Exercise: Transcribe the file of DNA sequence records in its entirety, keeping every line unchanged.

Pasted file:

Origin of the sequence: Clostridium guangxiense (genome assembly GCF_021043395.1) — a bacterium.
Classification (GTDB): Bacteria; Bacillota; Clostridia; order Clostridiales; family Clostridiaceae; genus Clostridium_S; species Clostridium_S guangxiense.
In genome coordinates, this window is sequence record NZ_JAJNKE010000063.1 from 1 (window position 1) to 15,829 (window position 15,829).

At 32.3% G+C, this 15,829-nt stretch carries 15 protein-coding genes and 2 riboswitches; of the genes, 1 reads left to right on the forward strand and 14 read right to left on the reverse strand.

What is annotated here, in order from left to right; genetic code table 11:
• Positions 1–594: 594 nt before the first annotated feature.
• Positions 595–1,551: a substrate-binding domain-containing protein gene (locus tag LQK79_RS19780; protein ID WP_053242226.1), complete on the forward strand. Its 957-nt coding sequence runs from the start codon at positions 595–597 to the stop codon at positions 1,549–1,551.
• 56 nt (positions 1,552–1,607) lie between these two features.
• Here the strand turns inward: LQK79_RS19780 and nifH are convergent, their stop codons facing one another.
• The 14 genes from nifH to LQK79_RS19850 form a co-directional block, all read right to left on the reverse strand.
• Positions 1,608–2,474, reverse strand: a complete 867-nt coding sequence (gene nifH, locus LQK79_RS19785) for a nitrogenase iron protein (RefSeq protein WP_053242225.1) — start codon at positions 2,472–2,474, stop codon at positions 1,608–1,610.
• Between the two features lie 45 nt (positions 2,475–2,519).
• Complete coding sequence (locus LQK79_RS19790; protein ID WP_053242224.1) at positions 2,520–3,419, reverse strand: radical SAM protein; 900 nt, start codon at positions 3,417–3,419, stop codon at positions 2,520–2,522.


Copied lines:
Origin of the sequence: Clostridium guangxiense (genome assembly GCF_021043395.1) — a bacterium.
Classification (GTDB): Bacteria; Bacillota; Clostridia; order Clostridiales; family Clostridiaceae; genus Clostridium_S; species Clostridium_S guangxiense.
In genome coordinates, this window is sequence record NZ_JAJNKE010000063.1 from 1 (window position 1) to 15,829 (window position 15,829).

At 32.3% G+C, this 15,829-nt stretch carries 15 protein-coding genes and 2 riboswitches; of the genes, 1 reads left to right on the forward strand and 14 read right to left on the reverse strand.

What is annotated here, in order from left to right; genetic code table 11:
• Positions 1–594: 594 nt before the first annotated feature.
• Positions 595–1,551: a substrate-binding domain-containing protein gene (locus tag LQK79_RS19780; protein ID WP_053242226.1), complete on the forward strand. Its 957-nt coding sequence runs from the start codon at positions 595–597 to the stop codon at positions 1,549–1,551.
• 56 nt (positions 1,552–1,607) lie between these two features.
• Here the strand turns inward: LQK79_RS19780 and nifH are convergent, their stop codons facing one another.
• The 14 genes from nifH to LQK79_RS19850 form a co-directional block, all read right to left on the reverse strand.
• Positions 1,608–2,474, reverse strand: a complete 867-nt coding sequence (gene nifH, locus LQK79_RS19785) for a nitrogenase iron protein (RefSeq protein WP_053242225.1) — start codon at positions 2,472–2,474, stop codon at positions 1,608–1,610.
• Between the two features lie 45 nt (positions 2,475–2,519).
• Complete coding sequence (locus LQK79_RS19790; protein ID WP_053242224.1) at positions 2,520–3,419, reverse strand: radical SAM protein; 900 nt, start codon at positions 3,417–3,419, stop codon at positions 2,520–2,522.